The word "Voodoo" utilized today by mainly non-Diaspora (New Age and pagan) converts in Louisana, is considered a prejorative and racist condemnation and mockery of the Vodoun religion as it is respected and practiced in West Africa and in the Diaspora.
It was through the mocked use of the word "VOODOO" where the confusion lies when one is referring to being "VOODOO-ED," when actually they are meaning they have been "HOODOO-ED" or "CONJURED." Vodoun is an ancestral religion in which honor and reverence is given to the African-Diaspora lineage ancestors and community elders, and worship and reverence is bestowed on the divinities.
One cannot "curse" using the Vodoun deities. However, "conjuration" and (to a lessor extent)"hoodoo" are considered malevolent paths in the field of sorcerey and African witchcraft , and are entirely unrelated to the Vodoun religion, no more than "Satanism" and "Christinaity" are related in cosmogony, ritual or practice.
The word "Vodoun" ( other Ewe spellings: Vu, Vudu Vodou ) is derived from the West African Vodoun religions, namely from the Ewe/Fon language groups. In West Africa, the "n" is often pronounced, and is considered the ancient and appropriate appellation of this word. However, in some parts of West AfricaV.O.D.O.U. (voh-doo) is the most common spelling with no emphasis on the "n".
Vodoun is a proper "noun" (always capitalized), denoting the actual Vodoun Religion proper, whereas the use of "vodou" (small "v") is the spelling used to denote the actual Spirits (divinities) that are worshiped.
In the West, the French spelling “Vaudaux" or Vaudou-x," is often found in antiquated anthropology and cultural academic books, but is seldom if ever used in the West African traditions or their writings.
In New World Haitian Diaspora religion, they often use “Vodou” as the common spelling, and refer to their African and local deities using the Creole word “Lwa, which is a corruption of the antiquated Fon word “Loa,” meaning “mystery” or “law.” However, it is important to keep in mind that these two terms are never used in West African Vodoun. The divinities are known simply as “spirits.” This distinction is critical because if one is seeking the services of a Vodoun priest/ess of the West African Vodoun tradition, they would not understand what “Lwa” or “Loa” means when referring to the deities.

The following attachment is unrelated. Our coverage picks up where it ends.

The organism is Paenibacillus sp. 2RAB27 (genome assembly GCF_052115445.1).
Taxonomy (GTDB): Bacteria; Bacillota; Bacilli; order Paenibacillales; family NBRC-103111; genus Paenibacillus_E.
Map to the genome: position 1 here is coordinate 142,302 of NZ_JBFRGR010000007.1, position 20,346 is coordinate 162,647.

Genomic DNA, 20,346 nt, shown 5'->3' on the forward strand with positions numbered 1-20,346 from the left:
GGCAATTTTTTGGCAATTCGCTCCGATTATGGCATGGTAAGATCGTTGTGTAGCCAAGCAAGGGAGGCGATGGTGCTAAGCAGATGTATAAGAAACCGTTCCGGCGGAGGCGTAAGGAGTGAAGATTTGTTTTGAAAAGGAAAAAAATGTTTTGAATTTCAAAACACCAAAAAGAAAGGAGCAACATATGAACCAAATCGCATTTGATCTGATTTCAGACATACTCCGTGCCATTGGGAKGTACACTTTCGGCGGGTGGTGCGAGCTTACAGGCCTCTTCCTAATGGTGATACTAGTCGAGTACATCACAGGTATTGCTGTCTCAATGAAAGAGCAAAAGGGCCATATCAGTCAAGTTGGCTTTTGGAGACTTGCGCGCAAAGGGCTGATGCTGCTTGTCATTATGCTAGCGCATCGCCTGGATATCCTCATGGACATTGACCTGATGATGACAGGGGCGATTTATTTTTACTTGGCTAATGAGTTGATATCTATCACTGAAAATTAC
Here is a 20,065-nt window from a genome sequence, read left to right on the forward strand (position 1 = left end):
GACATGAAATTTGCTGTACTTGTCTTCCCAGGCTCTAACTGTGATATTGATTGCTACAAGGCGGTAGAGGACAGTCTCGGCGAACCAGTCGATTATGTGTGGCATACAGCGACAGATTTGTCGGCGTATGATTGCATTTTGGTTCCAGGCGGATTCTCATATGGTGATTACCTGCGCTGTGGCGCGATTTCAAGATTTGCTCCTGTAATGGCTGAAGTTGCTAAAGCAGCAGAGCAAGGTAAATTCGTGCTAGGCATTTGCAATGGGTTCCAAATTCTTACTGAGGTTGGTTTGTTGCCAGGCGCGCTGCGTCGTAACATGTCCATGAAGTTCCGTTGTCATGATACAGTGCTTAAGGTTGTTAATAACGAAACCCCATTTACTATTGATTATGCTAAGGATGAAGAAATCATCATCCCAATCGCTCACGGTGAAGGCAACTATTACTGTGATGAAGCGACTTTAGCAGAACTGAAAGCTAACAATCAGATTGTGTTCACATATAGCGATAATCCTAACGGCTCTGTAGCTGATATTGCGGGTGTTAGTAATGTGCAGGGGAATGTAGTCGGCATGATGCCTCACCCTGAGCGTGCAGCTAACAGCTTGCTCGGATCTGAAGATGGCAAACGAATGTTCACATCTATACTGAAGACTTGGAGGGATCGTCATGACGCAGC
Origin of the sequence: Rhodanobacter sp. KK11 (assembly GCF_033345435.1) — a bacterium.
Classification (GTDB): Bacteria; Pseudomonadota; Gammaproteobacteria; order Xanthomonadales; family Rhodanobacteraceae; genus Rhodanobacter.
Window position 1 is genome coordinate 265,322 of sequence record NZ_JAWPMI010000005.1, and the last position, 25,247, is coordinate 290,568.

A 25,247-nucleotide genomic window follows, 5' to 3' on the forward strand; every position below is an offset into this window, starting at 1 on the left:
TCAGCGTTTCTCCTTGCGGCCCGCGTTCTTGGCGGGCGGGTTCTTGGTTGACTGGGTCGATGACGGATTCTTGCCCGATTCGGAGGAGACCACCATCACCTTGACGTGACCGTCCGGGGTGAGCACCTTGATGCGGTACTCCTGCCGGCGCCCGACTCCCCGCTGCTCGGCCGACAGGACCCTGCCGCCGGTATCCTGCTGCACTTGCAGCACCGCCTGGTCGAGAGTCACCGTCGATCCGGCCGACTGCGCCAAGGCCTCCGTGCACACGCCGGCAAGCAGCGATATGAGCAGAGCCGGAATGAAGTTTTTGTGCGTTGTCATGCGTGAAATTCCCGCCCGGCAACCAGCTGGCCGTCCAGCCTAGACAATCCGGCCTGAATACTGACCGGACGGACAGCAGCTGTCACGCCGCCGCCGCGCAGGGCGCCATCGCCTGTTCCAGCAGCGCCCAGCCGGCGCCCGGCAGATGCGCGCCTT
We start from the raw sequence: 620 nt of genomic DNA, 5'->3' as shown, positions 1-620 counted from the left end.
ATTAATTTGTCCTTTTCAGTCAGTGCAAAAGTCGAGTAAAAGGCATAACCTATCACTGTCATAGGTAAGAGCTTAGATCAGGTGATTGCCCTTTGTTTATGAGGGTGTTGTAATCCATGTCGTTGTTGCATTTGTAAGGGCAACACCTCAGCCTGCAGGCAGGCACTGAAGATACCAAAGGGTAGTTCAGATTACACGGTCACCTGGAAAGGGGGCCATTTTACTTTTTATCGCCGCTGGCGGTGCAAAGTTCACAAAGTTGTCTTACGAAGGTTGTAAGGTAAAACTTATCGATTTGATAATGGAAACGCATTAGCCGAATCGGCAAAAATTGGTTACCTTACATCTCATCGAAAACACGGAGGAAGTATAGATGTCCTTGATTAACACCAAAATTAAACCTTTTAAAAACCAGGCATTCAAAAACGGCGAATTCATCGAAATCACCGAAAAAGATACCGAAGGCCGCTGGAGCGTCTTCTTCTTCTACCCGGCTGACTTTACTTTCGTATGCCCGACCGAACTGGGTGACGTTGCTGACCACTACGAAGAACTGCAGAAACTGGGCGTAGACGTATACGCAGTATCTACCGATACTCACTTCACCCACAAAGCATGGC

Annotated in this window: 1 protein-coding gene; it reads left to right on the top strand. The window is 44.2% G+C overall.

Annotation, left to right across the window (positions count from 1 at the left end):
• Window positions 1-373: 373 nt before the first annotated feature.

In Ewe, the word "vu" (vudu) is actually a metaphorical phrase originally used to describe the nature of the "vodou” Spirits. Its actual meaning "to draw water" is still applied by some to denote the entire process of the cycle of birth, life ,death and rebirth, and all that this encompasses in the life of an initiate (and by default "Human kind").
"To draw water" a long and often tedious process, almost always performed by African women, is analogous to the (initial) sufferings that they endure before they come into their "ashe."
Additionally, the suffix "-oun, -ou, -non" are pervasive throughout Ewe/Fon grammar, and orthographic structure. Below are a few of these words and their meanings. This orthography predates French colonialism, and though the "social" meaning of the word is offered, please note that the spiritual depth of its essential meaning is all pervasive--such is the nature of most African languages:
Vo (cirumflex on all "o"): is the actual word used to describe the original so-called "Voodoo doll." It is derived from the noun "Bochio," which is the actual carved figure used to hold the "Se" "spirit" of a person, became the precursor to the "voodoo doll" when their use and the parctice of Vodoun was outlawed in America. However, they ("Voodoo dolls") are not used in West African-Diaspora Vodoun.
Vodoungbefond jai: Monday
Vodoun-non: Head Priest ("-non" meaning "father")
Vodoun sin sen: Vodou worshiper
Von: The Earth from which we come Vou: meaning "small" or referring to a young child
Voudide: an enfant
Hoodoo: The Folk Magic of the African Diaspora
About.com interview with Mama Zogbe.